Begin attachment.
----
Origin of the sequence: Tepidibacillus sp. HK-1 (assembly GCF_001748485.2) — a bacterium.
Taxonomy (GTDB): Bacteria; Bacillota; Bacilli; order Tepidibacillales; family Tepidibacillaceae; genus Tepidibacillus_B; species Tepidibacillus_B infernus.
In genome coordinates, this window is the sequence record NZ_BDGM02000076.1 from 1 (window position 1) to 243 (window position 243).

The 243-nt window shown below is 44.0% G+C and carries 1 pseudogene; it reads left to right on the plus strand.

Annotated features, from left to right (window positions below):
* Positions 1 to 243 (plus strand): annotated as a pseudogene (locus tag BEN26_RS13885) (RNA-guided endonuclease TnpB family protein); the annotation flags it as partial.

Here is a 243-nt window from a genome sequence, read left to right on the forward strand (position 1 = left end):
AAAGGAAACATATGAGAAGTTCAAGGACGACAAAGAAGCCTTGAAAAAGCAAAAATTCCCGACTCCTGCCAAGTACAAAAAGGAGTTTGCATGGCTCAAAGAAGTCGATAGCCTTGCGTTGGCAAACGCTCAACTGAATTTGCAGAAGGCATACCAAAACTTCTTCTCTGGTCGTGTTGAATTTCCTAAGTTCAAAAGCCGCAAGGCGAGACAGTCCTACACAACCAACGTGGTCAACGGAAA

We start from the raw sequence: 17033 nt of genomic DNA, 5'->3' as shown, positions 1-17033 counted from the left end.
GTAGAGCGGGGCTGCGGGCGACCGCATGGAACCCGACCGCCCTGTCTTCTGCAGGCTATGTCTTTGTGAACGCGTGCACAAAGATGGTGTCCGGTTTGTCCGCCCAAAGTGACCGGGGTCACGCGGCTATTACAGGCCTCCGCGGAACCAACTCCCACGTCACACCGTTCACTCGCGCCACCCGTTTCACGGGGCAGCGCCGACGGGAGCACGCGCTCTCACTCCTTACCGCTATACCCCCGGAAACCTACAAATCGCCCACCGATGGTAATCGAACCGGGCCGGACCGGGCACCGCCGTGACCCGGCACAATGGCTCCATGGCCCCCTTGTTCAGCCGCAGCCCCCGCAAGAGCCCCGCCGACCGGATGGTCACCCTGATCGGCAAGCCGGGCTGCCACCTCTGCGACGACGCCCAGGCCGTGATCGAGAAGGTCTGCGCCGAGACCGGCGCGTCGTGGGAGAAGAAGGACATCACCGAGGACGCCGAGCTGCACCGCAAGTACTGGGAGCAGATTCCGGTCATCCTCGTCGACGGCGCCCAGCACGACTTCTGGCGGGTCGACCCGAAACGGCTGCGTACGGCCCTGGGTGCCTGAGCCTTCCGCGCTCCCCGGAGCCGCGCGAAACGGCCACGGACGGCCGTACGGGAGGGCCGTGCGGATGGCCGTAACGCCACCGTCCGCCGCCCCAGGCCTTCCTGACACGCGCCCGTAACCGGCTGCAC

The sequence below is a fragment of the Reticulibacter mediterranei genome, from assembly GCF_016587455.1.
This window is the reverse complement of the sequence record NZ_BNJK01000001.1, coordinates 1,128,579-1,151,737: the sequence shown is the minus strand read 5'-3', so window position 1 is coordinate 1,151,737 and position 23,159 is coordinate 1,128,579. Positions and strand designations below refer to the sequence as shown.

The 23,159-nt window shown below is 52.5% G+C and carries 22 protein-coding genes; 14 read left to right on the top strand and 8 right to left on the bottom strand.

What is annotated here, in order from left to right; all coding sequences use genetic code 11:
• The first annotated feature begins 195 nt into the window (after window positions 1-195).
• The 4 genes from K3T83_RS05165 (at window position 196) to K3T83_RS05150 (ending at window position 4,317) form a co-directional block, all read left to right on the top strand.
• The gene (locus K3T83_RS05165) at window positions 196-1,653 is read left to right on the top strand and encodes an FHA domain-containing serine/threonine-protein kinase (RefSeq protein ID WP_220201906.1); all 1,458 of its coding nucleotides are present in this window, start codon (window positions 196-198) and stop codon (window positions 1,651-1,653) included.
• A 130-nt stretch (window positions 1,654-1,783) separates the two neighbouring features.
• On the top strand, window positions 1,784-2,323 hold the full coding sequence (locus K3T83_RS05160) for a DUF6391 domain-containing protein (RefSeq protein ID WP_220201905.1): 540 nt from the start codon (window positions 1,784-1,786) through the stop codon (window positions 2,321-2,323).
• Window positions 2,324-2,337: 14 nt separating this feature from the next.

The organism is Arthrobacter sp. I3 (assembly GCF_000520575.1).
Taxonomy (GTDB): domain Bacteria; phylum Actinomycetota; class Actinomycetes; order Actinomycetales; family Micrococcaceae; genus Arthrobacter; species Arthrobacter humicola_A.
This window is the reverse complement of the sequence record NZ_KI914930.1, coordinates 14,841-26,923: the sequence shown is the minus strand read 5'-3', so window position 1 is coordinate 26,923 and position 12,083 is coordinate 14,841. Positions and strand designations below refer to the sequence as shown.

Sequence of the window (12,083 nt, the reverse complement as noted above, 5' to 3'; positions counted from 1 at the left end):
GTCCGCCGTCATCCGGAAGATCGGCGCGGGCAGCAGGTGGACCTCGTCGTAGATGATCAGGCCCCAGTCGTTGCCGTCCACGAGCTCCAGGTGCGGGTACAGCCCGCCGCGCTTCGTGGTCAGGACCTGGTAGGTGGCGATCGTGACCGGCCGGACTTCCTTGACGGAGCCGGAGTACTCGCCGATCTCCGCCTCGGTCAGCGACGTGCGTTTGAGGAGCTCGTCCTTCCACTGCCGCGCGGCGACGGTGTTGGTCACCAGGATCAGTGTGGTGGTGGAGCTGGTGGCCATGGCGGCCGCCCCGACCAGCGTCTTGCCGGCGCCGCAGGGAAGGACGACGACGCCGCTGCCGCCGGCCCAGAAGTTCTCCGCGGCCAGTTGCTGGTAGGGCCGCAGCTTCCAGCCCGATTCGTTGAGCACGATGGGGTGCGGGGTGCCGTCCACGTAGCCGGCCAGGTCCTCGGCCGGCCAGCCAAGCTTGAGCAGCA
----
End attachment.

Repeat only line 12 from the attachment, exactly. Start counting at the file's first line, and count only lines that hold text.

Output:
This window is the reverse complement of the sequence record NZ_BNJK01000001.1, coordinates 1,128,579-1,151,737: the sequence shown is the minus strand read 5'-3', so window position 1 is coordinate 1,151,737 and position 23,159 is coordinate 1,128,579. Positions and strand designations below refer to the sequence as shown.